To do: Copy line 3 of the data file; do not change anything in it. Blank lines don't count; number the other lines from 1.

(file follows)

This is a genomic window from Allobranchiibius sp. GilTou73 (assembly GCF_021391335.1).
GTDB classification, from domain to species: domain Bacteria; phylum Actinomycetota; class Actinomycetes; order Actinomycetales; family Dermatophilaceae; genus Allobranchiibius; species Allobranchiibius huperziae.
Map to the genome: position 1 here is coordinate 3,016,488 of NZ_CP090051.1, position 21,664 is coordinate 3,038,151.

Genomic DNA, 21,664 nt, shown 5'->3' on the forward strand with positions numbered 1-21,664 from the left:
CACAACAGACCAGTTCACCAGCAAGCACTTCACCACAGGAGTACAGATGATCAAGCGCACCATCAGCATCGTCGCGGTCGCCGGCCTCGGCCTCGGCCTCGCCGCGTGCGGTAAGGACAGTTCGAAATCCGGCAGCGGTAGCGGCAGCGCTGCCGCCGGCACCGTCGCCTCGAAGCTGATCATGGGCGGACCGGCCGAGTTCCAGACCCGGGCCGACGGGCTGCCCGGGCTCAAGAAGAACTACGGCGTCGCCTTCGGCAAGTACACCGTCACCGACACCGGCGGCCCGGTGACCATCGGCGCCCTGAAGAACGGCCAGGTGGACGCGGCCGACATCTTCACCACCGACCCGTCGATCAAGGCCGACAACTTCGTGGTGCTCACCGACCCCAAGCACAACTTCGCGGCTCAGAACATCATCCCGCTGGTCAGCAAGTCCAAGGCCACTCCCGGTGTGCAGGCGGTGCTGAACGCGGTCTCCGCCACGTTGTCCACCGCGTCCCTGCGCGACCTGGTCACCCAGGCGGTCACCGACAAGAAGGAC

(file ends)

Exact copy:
Map to the genome: position 1 here is coordinate 3,016,488 of NZ_CP090051.1, position 21,664 is coordinate 3,038,151.